Opec+ deal: Just in time to stabilise global economy

Global markets, holding their breath over a delayed decision on the tapering of oil production cuts has had its moment of sigh of relief over the weekend as the energy producers’ group allowed for 400,000 barrels per day (bpd) in increased output.

The additional supply in the markets is going to have a huge and immediate impact on the prospects of global economic recovery that was looking increasingly bleak due to the rapid spread of the Delta variant of Covid-19 virus and the surging inflationary pressures fuelled by the rising oil prices.

Support to macroeconomic fundamentals

Opec+’s decision to supply the market with more oil clearly will be a support to the macroeconomic fundamentals of many emerging economies that have huge import dependency to meet their domestic oil demand.

While the uncertainty on direction of the pandemic persists, the nascent economic recovery across the world has been under threat from rising inflation driven by rising commodity prices, translating into higher consumer prices and potential longer term macroeconomic instability in many countries caused by huge negative trade balances, currency depreciation, a spike in external debt and or a cocktail of all of the above.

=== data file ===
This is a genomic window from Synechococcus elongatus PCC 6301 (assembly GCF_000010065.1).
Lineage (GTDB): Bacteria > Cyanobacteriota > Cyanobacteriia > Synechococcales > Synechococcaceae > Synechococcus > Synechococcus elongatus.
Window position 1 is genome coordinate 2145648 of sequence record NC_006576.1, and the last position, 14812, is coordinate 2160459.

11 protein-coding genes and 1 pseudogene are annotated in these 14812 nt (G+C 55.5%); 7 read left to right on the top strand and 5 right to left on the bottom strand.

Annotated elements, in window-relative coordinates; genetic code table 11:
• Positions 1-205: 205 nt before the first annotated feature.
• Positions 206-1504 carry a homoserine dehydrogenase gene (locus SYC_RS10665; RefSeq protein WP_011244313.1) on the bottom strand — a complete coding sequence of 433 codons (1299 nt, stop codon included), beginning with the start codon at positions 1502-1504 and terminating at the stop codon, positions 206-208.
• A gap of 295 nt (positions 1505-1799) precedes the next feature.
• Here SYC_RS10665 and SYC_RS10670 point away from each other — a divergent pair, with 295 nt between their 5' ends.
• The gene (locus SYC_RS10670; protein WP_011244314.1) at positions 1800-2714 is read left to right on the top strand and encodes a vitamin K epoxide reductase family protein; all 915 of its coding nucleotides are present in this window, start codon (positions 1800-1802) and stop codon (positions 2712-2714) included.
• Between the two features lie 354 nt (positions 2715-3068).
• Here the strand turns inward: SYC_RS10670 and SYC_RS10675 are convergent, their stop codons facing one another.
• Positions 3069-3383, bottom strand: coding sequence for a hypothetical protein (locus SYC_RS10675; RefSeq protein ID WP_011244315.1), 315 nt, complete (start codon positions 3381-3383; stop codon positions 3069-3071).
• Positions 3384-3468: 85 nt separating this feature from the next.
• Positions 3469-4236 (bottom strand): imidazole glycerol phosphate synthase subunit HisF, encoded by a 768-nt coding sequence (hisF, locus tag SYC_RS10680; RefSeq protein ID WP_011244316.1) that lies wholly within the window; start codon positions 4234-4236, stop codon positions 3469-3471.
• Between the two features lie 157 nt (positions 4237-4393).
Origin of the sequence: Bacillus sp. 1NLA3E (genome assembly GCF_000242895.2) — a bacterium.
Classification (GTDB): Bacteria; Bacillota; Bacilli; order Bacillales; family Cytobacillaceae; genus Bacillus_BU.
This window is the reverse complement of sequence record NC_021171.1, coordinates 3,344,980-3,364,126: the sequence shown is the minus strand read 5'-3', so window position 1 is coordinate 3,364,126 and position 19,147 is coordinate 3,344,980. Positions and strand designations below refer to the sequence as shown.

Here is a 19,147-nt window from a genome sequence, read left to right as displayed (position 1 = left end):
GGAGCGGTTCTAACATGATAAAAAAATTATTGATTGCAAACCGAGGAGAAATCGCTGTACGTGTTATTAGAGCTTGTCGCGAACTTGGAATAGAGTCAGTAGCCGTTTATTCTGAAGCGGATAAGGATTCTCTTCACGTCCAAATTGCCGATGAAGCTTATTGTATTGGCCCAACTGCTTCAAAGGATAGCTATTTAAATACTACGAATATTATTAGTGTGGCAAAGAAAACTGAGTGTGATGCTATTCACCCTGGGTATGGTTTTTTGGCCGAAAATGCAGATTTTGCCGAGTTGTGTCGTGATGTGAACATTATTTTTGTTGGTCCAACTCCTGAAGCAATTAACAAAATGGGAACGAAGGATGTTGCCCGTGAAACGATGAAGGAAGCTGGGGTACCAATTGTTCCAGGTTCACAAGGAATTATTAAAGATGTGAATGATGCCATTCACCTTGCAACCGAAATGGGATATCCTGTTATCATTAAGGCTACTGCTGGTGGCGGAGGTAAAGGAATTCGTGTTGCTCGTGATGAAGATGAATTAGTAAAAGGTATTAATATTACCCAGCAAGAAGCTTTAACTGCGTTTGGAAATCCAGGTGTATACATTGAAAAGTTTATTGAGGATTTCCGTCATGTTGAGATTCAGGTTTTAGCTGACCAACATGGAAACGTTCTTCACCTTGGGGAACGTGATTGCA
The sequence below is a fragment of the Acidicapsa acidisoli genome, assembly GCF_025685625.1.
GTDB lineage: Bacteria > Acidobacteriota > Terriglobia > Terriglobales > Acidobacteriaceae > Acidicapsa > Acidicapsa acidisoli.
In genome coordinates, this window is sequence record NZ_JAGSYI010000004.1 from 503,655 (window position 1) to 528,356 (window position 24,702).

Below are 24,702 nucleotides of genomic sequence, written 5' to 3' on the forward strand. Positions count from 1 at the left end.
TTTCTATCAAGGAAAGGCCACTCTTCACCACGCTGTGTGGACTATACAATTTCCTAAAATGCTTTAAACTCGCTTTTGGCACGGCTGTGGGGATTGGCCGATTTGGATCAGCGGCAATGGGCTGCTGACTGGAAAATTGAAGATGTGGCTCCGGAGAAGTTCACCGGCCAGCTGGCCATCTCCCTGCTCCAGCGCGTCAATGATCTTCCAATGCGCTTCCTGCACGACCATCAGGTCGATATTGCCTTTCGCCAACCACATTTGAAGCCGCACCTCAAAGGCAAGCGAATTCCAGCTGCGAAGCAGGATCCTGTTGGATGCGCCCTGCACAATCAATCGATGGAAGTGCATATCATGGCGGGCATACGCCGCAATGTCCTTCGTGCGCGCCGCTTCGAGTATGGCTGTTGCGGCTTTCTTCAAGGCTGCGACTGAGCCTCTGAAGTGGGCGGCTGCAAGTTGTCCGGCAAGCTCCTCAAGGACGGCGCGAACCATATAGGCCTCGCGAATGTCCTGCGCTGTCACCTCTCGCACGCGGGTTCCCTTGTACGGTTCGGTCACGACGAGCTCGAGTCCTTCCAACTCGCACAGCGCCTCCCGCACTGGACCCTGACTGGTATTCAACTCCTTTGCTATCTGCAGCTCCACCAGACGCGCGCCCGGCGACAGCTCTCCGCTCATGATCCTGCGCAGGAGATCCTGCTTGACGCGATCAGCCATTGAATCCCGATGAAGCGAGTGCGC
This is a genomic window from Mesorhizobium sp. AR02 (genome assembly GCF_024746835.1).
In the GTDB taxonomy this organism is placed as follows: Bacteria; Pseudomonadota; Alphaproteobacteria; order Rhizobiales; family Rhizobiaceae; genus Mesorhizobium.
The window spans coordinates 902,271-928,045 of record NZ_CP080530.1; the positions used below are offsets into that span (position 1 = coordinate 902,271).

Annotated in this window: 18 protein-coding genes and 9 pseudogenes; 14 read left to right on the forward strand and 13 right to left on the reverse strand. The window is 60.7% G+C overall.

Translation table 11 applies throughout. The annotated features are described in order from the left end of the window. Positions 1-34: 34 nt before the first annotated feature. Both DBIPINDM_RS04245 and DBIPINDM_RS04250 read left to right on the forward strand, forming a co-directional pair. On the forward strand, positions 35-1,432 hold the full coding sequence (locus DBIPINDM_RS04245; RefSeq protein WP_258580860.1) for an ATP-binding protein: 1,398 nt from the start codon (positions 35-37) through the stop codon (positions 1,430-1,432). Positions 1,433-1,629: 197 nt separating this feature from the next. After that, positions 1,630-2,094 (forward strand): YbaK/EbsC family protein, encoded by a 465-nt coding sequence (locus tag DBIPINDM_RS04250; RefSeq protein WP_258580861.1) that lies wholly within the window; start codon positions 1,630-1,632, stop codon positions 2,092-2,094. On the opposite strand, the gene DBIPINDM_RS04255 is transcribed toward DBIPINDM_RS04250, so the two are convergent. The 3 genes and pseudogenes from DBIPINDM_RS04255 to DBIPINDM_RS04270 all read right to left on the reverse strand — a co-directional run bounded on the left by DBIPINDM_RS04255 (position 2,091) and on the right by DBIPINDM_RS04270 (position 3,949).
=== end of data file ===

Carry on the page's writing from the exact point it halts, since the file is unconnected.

The news of additional oil supply in the near term has capped the price surge. The fact that baseline production levels were raised means more oil supply will be coming back than expected, and clearly is a matter of big relief for economies that were facing the prospect of long-drawn stagflation.

Crude oil’s yearlong surge has been sputtering for most of the last two weeks with the prospect of new supply undermining the case for higher prices. However, a closer look at the new deal shows, the Opec+ agreement is fully aligned to the view that producers should focus on maintaining a tight physical market all the while guiding for higher future capacity.

The recent deal has removed a significant portion of the supply curbs that have been a cornerstone of the market for a year. On the one hand, increased production is bearish in the short-term for oil prices, as Covid-19 demand concerns coincide higher supplies.

However, over the longer-term, it is net positive for both producers and consumers as Opec+ cohesion remains intact and market is saved from worries of production glut or an extreme supply squeeze.

Clearly, the big take away from the weekend deal is the maturity of decision making among the oil producers and Opec+ has once again demonstrated its ability to resolve differences and stay on its core target of market stability.



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